River History

In the 1800s, steamboats made the St. Johns River a popular winter destination for northerners.

In the early 1500s, Spanish seamen called the river, Rio de Corrientes (River of Currents). The French established Fort Caroline on a high bluff overlooking a river they called Riviere de Mai (River of May), because they arrived there on May 1.

In 1565, Spanish soldiers marched north from St. Augustine, captured Fort Caroline and slaughtered the French. The Spanish renamed the river San Mateo, to honor the saint whose feast followed the day they captured the river.

Later, the river was renamed Rio de San Juan after a mission near its mouth named San Juan del Puerto. The English translation of the name Rio de San Juan, St. Johns River, lasted through English, Confederate and American possession of the river. It still remains today.  

By the 1860s, several steamers were making weekly round trips from Charleston and Savannah to Jacksonville and Palatka, and other settlements.

In the 1900s, miles of floodplain were drained to make room for indigo, sugar cane, citrus and other profitable crops. Encroachment through draining of the headwater marshes at the river's southern end was neither planned nor controlled. More than 70 percent of the marsh was claimed for agricultural and urban uses.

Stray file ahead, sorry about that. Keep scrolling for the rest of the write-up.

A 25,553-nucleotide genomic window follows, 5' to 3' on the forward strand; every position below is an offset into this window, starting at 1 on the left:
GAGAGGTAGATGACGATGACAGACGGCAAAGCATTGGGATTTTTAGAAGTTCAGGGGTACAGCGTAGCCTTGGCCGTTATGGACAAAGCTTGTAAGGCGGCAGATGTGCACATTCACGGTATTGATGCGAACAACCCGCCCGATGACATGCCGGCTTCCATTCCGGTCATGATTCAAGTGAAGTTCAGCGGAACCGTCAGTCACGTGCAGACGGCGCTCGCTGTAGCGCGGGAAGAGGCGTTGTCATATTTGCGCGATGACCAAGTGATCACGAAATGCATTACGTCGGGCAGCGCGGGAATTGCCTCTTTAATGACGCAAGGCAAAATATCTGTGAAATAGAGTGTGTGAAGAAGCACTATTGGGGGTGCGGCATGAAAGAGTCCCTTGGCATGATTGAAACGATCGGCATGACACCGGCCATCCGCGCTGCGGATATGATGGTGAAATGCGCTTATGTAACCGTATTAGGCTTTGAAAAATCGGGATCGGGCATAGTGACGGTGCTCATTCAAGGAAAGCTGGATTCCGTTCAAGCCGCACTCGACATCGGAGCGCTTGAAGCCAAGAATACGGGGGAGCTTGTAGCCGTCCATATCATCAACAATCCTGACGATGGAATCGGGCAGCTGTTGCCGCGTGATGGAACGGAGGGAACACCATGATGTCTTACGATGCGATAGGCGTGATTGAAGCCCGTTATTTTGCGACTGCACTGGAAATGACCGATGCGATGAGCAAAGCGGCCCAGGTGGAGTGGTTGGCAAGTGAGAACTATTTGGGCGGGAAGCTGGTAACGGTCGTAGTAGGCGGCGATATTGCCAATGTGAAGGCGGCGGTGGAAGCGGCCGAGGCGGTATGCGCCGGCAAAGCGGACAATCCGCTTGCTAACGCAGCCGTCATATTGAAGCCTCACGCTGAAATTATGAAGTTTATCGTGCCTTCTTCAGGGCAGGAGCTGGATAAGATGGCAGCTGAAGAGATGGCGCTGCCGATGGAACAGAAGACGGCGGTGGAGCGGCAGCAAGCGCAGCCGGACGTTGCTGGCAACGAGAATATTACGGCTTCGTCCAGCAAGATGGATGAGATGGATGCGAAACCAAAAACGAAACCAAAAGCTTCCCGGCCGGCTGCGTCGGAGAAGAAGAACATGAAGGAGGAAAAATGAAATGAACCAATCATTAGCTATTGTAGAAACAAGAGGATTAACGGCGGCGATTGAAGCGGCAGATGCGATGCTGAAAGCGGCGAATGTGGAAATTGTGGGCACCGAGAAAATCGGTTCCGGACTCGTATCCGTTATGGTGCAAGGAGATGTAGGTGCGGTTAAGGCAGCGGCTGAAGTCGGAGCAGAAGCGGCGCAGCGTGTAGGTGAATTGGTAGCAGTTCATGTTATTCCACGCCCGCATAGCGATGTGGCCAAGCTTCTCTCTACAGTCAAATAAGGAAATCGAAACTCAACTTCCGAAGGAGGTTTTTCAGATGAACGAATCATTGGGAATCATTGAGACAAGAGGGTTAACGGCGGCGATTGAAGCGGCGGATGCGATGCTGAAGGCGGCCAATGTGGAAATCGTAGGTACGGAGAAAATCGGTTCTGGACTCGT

In 1954, Congress authorized flood-control works in the southern part of the St. Johns River. To store water and move floodwaters, large reservoirs and canals were designed by the U.S. Army Corps of Engineers.

Soon after England acquired Florida in 1763, King George III sent botanist John Bartram to explore Florida. His son, William Bartram, stayed in Florida and published his book Travels in 1791 . It describes his exploration of the river as far south as Lake Harney.

The Corps' project was halted in the 1974 when the project was deemed unacceptable for environmental reasons.  In 1980, a redesigned project by the St. Johns River Water Management District favored restoring wetlands to hold and release floodwaters and managing water levels to simulate natural marsh conditions. Since the project began, the District has restored more than 150,000 acres of original marsh, an area about the size of Delaware.

Before European involvement in North America, the TIMUCUAN INDIANS called the St. Johns River, Welaka (River of Lakes).   

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